Lorelie Rozzano is a guest blogger for Addiction Campuses.
Keeping The Peace. Surviving In Families With Addiction.
When a family member struggles with addiction, everyone in the family feels it. Living with a substance abuser is intense, scary, painful and chaotic. To minimize the chaos balance is sought within the family system.
Family dynamics are the patterns of relating, or interactions, between family members. Each family is unique, although there are some common patterns. The most common of these patterns are roles defined to keep the peace and allow the family to survive the insanity being played out in their home.
The family typically adapts to the chemically dependent person by giving in to their demands and meeting all their needs. This behavior is also known as survival, co-dependent or enabling. The payoff from giving in is reduced stress in the home, allowing the family to function as normal as possible under the circumstances.
If your loved one is addicted, you’ve told them you’re worried. You’ve begged them to stop. You’ve coddled them and threatened them and yelled at them, but they refuse to listen to logic. They’re not listening because addiction isn’t logical.
Addiction is an irrational disease that affects the area of the brain responsible for reasoning and impulse control. It is also delusional. Nobody ever believes overdose will happen to them. But overdose can happen to anyone. A teenager at a party trying cocaine for the first time. A married couple at the bar popping tabs of ecstasy. Or a pain pill bought off the streets.
When you’re looking for a good time, you’re not thinking about death. You’re thinking about getting high and having fun. People who are prone to addiction have poor impulse control. They are more likely to engage in risky behaviors and have difficulties staying focused. They thrive in chaos and are bored by balance and/or routine.
If that weren’t bad enough, addiction is greedy. It takes down entire families. It overshadows all that is good and right in our world, leaving family members feeling anxious, stressed and despairing. To stay safe, families become tolerant of emotionally abusive (and sometimes physically abusive) behaviors.
Keeping the peace means saying yes when no is the right answer. It means turning a blind eye and a deaf ear. It also means keeping the addicted person happy at the cost of everyone else in the family. You learn to bite your lip and shut down your emotions. Although it’s not said, it’s known – the most important person in addicted families is the addict. This person is the only one who can get his/her needs met within the family system.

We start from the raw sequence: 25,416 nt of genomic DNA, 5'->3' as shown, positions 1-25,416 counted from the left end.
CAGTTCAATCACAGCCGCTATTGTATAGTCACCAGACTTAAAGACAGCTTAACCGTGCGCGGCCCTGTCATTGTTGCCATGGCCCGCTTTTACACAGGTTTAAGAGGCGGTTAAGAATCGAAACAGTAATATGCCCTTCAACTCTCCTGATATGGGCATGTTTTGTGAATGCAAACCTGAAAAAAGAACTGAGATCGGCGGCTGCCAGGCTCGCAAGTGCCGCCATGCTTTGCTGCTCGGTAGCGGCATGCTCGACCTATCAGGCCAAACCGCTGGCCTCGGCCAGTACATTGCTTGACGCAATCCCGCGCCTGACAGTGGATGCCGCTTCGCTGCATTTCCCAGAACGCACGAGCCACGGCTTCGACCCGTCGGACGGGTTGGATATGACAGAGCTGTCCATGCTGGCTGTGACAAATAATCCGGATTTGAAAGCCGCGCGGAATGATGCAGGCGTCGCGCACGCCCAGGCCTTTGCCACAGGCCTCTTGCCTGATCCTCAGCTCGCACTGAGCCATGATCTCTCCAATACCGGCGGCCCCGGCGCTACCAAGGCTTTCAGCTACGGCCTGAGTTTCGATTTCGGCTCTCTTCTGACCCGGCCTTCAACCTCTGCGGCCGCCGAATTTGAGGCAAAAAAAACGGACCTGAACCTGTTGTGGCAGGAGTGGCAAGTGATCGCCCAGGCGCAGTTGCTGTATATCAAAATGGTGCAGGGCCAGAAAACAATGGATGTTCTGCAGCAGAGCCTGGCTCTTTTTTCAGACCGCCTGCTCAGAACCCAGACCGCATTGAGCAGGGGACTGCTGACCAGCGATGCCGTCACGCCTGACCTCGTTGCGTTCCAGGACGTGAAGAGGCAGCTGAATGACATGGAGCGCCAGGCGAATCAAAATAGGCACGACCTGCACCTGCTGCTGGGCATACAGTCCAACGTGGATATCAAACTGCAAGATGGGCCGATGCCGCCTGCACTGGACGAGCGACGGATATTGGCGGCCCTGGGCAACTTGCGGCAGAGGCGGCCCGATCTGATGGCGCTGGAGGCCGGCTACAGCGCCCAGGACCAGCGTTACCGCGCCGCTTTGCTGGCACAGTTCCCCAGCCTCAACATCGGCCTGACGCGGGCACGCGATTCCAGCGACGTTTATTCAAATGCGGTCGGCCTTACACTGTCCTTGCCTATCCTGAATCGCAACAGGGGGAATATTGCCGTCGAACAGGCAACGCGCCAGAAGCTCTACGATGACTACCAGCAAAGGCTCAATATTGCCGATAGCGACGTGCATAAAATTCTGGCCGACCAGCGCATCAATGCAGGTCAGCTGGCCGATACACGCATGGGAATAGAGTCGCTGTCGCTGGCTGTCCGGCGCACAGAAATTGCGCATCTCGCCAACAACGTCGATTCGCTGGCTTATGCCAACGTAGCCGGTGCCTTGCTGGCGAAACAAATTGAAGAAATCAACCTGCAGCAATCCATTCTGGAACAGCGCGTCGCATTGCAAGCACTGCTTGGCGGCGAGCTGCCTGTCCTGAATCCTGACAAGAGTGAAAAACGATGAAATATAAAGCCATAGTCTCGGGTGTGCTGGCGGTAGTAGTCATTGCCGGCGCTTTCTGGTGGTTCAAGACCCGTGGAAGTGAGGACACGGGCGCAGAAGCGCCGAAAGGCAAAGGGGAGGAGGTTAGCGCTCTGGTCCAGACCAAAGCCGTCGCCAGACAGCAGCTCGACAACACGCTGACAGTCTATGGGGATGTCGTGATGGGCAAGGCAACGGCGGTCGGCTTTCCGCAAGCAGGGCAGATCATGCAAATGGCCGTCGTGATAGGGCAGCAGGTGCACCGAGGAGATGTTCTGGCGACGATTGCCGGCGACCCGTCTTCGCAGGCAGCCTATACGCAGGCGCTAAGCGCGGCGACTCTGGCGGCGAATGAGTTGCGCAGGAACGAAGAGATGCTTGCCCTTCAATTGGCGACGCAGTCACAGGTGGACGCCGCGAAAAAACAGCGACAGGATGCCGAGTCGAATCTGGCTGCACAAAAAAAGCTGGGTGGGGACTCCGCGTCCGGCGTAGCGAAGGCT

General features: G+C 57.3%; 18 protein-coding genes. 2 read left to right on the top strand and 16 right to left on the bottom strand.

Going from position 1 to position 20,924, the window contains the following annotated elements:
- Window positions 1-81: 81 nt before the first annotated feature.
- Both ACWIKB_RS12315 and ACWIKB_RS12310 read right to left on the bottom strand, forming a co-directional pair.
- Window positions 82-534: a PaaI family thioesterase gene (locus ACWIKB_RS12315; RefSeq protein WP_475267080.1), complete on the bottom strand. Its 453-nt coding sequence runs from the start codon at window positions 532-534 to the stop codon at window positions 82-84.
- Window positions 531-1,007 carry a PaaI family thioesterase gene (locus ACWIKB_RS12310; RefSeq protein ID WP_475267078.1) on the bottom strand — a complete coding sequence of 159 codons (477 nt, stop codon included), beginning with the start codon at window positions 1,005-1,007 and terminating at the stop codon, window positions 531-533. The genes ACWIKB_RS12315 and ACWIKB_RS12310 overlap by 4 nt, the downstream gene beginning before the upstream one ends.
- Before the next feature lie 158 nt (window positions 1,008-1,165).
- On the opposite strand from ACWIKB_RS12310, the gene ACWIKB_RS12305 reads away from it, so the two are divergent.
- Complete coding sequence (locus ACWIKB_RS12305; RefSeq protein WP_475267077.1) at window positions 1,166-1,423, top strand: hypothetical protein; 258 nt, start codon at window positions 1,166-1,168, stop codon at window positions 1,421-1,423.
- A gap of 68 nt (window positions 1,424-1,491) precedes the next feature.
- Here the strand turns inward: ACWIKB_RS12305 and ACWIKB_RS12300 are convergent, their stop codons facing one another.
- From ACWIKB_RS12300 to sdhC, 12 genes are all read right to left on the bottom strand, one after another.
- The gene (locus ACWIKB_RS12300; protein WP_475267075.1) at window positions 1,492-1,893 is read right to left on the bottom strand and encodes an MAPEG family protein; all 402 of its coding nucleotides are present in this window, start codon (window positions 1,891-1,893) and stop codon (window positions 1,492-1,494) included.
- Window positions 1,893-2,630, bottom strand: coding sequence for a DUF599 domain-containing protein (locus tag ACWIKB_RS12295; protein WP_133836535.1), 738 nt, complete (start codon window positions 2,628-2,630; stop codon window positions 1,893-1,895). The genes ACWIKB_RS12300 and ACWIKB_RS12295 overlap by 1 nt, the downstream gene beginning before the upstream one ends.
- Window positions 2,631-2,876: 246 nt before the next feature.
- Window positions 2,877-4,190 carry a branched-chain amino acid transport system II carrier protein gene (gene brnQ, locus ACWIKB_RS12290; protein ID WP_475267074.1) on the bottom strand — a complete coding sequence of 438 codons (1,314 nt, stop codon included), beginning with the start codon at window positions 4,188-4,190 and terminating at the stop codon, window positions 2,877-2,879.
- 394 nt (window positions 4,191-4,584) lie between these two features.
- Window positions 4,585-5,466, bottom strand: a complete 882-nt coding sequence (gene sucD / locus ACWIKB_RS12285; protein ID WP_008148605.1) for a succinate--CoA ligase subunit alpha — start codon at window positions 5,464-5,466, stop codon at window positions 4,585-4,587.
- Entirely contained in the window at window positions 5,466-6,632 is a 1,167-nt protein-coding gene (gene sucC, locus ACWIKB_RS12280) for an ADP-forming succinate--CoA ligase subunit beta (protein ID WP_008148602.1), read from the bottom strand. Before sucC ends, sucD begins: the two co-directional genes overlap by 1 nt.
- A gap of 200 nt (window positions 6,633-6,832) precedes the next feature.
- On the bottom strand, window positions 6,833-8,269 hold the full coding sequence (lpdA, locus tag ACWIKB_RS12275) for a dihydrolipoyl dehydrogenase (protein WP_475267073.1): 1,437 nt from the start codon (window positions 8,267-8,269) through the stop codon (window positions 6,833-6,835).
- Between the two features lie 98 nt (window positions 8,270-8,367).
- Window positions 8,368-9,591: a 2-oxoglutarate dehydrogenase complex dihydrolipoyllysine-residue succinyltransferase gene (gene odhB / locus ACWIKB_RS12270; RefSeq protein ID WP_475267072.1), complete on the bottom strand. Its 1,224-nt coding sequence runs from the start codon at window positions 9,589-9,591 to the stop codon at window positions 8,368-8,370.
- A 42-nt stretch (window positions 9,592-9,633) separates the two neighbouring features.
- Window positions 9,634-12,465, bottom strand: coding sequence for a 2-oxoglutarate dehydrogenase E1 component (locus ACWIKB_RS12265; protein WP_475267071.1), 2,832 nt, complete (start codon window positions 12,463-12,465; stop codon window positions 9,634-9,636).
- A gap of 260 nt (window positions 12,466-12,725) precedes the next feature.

The cost of being a peacekeeper is not free. Over time, living life on high alert plays havoc with every aspect of your body and negatively affects all your relationships. However, many experiencing this are unaware of their decline. Neither the person abusing substance nor their family notices the changes occurring within themselves because they are ‘other’ focused. The addicted person focuses on getting their next fix. Where can I get drugs? Where can I get money? Where can I hide my drugs? And the family member focuses on the addict. Are they okay? Are they in a bad mood? Are they high? Did they eat? Where are they? What will they do next?
Other focused individuals lack self-awareness. Substance abusers are unaware they’ve become addicted until they experience withdrawal symptoms. Family members are unaware they’ve become dependent until their physical/psychological/emotional body breaks down.
Putting up with or making excuse for the addicted person is not an act of love. If anything, it is just the opposite. Enabling a substance abuser is aiding in their demise.
Addiction is a complicated subject. There is nothing easy about it. People do not all struggle the same. Some have substance use disorder only. Others have chronic mental health issues and substance use disorder. You also have to look at environment and trauma, mood disorders, personality disorders, how long the person was using and what they’re using. There are many contributing factors to this puzzle.
Substance use disorder changes the brain chemistry. Behavior is greatly affected. Imagine you were drowning and you needed air. What would you do to get it? Addiction is found in the fight/flight area of the brain. The part of the brain responsible for survival. This part of the brain says get drugs or die. It’s instinctual, not conscious. Addicted persons can also be narcissistic or struggle with an inferiority complex.
Family members navigating the murky waters of addiction alone, are in fact drowning. Addiction is too big and powerful for any one person or family to deal with on their own. Survival is meant to keep you temporarily safe but you were never meant to build a lifestyle around it. You may continue to stay in survival mode until you are 80, but if you’re already feeling dead inside you’re not really living.
To recover from addiction either directly or indirectly you must speak your truth, be your truth and live your truth. As Oscar Wilde so beautifully says, “To live is the rarest thing in the world. Most people exist, that is all.”
But all is not glum. There is great news! 23 million people across North America are happy, healthy and living amazing lives in recovery. Change is possible. With a little help, you can live a life that makes you smile, not cry. If you’re tired of being sick and tired pick up the phone and call the number below.
If you or someone you know needs help, please call this confidential support line for assistance. 1-888-614-2379.